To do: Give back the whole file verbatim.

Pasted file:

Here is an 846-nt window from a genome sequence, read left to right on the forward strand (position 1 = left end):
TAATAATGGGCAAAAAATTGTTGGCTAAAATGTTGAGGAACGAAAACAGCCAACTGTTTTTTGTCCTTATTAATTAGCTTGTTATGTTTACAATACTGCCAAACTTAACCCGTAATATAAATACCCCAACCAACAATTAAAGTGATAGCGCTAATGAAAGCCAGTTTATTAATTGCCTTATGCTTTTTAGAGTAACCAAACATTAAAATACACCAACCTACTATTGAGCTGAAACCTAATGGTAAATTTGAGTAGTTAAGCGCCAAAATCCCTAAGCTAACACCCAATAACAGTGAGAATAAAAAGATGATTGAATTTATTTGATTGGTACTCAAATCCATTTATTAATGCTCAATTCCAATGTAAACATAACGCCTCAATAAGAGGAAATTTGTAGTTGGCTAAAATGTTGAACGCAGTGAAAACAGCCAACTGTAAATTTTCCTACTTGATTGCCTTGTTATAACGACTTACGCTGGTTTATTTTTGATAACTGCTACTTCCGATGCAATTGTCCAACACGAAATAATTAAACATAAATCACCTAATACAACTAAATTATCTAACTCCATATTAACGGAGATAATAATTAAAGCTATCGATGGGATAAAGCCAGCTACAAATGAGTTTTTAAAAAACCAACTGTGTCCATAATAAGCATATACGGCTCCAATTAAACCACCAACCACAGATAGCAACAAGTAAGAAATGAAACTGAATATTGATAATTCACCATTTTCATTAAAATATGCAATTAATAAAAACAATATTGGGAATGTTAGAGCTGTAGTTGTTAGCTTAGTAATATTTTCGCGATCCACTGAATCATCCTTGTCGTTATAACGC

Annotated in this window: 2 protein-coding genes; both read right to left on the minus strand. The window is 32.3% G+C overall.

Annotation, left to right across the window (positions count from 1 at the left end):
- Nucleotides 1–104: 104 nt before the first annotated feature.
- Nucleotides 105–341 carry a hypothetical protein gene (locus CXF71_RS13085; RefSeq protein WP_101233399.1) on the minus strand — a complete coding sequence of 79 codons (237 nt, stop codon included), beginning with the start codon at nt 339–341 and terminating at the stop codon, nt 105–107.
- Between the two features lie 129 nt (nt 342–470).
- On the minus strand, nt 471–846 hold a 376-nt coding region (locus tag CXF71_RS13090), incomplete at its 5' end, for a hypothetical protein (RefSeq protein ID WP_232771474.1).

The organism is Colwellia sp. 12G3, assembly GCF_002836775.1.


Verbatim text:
Here is an 846-nt window from a genome sequence, read left to right on the forward strand (position 1 = left end):
TAATAATGGGCAAAAAATTGTTGGCTAAAATGTTGAGGAACGAAAACAGCCAACTGTTTTTTGTCCTTATTAATTAGCTTGTTATGTTTACAATACTGCCAAACTTAACCCGTAATATAAATACCCCAACCAACAATTAAAGTGATAGCGCTAATGAAAGCCAGTTTATTAATTGCCTTATGCTTTTTAGAGTAACCAAACATTAAAATACACCAACCTACTATTGAGCTGAAACCTAATGGTAAATTTGAGTAGTTAAGCGCCAAAATCCCTAAGCTAACACCCAATAACAGTGAGAATAAAAAGATGATTGAATTTATTTGATTGGTACTCAAATCCATTTATTAATGCTCAATTCCAATGTAAACATAACGCCTCAATAAGAGGAAATTTGTAGTTGGCTAAAATGTTGAACGCAGTGAAAACAGCCAACTGTAAATTTTCCTACTTGATTGCCTTGTTATAACGACTTACGCTGGTTTATTTTTGATAACTGCTACTTCCGATGCAATTGTCCAACACGAAATAATTAAACATAAATCACCTAATACAACTAAATTATCTAACTCCATATTAACGGAGATAATAATTAAAGCTATCGATGGGATAAAGCCAGCTACAAATGAGTTTTTAAAAAACCAACTGTGTCCATAATAAGCATATACGGCTCCAATTAAACCACCAACCACAGATAGCAACAAGTAAGAAATGAAACTGAATATTGATAATTCACCATTTTCATTAAAATATGCAATTAATAAAAACAATATTGGGAATGTTAGAGCTGTAGTTGTTAGCTTAGTAATATTTTCGCGATCCACTGAATCATCCTTGTCGTTATAACGC

Annotated in this window: 2 protein-coding genes; both read right to left on the minus strand. The window is 32.3% G+C overall.

Annotation, left to right across the window (positions count from 1 at the left end):
- Nucleotides 1–104: 104 nt before the first annotated feature.
- Nucleotides 105–341 carry a hypothetical protein gene (locus CXF71_RS13085; RefSeq protein WP_101233399.1) on the minus strand — a complete coding sequence of 79 codons (237 nt, stop codon included), beginning with the start codon at nt 339–341 and terminating at the stop codon, nt 105–107.
- Between the two features lie 129 nt (nt 342–470).
- On the minus strand, nt 471–846 hold a 376-nt coding region (locus tag CXF71_RS13090), incomplete at its 5' end, for a hypothetical protein (RefSeq protein ID WP_232771474.1).

The organism is Colwellia sp. 12G3, assembly GCF_002836775.1.